During divorce proceedings, there are some big decisions that will be made. This is especially true when there are children involved. One of the most significant, and often most contentious, issues is child custody. If a couple cannot come to an agreement on their own, the court will decide custody by considering a number of factors and keeping in line with the best interest of the child standard. The court will consider things such as the moral fitness of each parent as well as their mental and physical health. Additionally, the court will evaluate how parental responsibilities are likely to be divided in the future and the child’s home and community history. In some cases, the child will also have a say in which parent he or she will live with.
Can Children Choose Who to Live With?
While a child cannot legally choose which parent to live with, he or she may have the preference considered when the court is weighing all factors relevant to the child custody decision. Whether a child’s preference will be taken into account in this determination will depend on whether the court, as stated in Florida Statute 61.13, “deems the child to be of sufficient intelligence, understanding, and experience to express a preference.” There is no exact age established by law that provides for a child to decide which parent to live with.
When determining whether a child meets the statutory requirements associated with being able to voice a preference of which parent to live with, the court will evaluate the child to see if he or she has the level of intelligence needed to know about the costs and benefits of living with either parent. The child must understand the weight of the decision being made and the kind of consequences associated with the decision. Finally, the child must have enough experience spending time with each parent to properly assess which parent would be the preferred one to live with. Generally speaking, children about the age of 12 years or older have their preference considered in custody decisions, but this fluctuates depending on the intelligence, understanding, and experience of each specific child. The court will also take great care to ensure the preference expressed by a child is not the result of any coercion exerted by either parent.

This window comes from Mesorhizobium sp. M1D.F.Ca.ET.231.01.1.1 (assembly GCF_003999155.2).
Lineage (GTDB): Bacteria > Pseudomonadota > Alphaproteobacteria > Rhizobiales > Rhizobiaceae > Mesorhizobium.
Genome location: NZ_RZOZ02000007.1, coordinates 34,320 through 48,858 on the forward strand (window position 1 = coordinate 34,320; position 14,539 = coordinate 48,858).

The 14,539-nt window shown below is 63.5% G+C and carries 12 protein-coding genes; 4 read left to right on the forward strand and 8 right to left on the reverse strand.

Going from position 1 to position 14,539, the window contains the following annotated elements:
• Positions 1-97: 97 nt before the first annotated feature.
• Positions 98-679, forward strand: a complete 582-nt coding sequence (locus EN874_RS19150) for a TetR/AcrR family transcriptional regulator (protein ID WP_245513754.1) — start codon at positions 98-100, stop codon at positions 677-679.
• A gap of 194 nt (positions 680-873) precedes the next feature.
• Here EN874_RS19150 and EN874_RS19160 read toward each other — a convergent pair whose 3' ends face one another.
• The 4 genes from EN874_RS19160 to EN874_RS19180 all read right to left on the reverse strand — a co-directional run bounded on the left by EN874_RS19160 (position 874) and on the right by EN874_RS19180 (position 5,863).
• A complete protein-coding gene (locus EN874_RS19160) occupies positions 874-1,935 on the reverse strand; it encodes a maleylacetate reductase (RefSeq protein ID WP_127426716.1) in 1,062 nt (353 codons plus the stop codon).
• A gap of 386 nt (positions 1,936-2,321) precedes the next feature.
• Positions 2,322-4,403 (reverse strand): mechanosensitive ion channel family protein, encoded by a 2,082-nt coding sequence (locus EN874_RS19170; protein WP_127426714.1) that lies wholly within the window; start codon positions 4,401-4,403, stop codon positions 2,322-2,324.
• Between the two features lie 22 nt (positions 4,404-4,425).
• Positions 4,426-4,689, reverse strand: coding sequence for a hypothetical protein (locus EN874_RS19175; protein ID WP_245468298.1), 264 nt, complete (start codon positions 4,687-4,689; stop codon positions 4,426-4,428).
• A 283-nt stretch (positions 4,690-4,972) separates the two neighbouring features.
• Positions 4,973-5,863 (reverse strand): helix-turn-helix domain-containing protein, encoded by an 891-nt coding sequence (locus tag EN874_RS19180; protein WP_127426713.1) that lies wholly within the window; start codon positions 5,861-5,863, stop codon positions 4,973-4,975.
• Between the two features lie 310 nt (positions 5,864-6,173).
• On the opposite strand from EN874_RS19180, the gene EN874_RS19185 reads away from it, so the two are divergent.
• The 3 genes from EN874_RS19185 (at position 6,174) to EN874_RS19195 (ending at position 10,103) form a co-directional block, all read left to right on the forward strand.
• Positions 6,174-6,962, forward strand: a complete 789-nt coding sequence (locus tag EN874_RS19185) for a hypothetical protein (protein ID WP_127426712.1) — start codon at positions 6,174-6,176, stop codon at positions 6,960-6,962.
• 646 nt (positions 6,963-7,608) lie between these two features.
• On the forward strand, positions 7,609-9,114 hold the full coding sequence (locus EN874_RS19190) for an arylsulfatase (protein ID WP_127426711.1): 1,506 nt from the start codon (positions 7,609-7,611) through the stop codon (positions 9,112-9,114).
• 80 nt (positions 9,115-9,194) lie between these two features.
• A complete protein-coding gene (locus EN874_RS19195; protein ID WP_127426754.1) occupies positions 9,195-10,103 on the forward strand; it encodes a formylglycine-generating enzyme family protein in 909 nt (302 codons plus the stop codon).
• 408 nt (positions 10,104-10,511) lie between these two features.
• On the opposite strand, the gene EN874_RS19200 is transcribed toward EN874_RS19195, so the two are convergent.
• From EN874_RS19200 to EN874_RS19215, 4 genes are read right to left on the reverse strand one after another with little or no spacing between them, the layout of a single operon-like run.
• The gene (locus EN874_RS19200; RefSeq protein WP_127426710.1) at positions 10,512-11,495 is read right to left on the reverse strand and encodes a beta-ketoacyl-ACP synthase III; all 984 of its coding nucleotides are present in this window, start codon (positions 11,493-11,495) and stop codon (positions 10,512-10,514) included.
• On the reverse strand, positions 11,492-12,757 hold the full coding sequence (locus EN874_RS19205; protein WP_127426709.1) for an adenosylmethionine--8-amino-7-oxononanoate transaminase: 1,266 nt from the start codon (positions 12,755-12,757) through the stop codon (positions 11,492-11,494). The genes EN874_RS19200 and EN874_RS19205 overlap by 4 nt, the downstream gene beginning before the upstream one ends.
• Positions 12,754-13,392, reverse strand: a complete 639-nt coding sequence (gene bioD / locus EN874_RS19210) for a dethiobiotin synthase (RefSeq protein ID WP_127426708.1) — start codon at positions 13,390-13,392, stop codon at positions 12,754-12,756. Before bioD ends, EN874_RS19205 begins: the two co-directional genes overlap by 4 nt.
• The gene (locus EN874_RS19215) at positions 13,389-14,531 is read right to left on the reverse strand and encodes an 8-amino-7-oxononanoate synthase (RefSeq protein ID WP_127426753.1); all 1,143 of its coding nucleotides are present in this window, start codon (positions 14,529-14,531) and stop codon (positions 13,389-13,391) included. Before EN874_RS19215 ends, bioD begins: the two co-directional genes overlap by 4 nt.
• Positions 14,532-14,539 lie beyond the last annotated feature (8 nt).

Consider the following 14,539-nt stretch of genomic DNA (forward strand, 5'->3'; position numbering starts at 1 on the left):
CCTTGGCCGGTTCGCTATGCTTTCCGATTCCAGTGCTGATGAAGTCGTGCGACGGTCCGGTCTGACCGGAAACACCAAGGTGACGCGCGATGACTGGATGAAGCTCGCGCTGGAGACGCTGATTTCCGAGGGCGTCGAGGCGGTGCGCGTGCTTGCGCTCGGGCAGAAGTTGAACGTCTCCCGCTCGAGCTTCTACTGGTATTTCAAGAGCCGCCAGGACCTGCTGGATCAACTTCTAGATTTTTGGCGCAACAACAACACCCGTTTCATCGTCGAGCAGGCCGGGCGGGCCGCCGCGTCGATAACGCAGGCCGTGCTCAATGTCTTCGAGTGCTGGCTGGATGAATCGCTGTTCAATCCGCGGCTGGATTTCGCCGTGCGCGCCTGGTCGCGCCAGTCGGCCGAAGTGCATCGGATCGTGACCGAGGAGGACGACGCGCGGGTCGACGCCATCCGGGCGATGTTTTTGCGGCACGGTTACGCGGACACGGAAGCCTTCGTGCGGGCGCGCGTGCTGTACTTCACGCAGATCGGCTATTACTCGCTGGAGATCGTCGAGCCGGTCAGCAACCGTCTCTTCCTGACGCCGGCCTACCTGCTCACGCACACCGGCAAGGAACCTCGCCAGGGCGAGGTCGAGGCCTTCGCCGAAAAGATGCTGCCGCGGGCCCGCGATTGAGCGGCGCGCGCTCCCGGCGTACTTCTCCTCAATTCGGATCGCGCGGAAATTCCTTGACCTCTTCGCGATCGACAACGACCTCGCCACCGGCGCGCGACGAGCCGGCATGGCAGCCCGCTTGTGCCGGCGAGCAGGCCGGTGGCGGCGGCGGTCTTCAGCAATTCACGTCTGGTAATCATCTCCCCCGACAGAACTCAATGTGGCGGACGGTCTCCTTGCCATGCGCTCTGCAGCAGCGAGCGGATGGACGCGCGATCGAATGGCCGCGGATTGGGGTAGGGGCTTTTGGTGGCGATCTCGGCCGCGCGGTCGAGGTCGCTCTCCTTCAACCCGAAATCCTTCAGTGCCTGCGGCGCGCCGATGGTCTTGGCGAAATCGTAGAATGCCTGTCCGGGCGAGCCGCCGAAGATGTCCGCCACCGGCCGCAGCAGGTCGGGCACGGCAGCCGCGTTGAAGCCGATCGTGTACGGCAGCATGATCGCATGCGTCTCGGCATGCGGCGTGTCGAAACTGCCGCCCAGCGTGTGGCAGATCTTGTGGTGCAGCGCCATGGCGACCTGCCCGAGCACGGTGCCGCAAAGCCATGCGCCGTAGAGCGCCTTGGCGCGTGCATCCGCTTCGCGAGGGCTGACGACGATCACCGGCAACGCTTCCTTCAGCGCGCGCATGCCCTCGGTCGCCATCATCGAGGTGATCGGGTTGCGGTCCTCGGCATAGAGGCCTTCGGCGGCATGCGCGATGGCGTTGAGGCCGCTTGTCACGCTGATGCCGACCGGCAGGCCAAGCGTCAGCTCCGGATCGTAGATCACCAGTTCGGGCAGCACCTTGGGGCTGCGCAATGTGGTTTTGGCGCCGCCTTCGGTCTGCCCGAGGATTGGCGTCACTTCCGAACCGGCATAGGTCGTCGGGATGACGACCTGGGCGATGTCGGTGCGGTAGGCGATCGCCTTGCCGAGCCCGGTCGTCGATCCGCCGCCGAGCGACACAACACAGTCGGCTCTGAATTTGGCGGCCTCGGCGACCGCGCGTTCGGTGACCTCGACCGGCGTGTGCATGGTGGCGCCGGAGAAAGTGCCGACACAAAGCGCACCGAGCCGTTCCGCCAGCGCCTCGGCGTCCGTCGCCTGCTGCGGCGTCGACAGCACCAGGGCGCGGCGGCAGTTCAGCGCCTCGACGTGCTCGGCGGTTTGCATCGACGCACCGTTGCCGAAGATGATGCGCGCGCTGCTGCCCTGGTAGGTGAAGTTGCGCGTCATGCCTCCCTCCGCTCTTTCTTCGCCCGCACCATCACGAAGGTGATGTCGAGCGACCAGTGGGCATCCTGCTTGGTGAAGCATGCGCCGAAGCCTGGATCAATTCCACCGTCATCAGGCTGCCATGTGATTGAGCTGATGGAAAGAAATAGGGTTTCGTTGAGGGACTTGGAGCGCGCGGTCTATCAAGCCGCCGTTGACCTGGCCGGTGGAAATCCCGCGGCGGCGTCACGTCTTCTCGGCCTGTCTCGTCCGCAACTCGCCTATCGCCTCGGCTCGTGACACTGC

In some cases, there will be multiple children involved. The court will render a custody decision for each child separately. The custody situation for siblings will be a factor considered by the court in rendering a custody decision, but, again, this decision is based on a number of other factors as well. Each child is evaluated based on individual needs and what would be in the best interest of that particular child. It should also be noted that a child will not be forced to testify as to what parent he or she prefers to live with.
Florida Family Law Attorneys
At Orlando Family Team, we understand the importance of any decision that relates to children. We are here to help you through all issues incident to child custody. Our team of family law attorneys is committed to always representing and pursuing the best interests of our clients. Contact us today.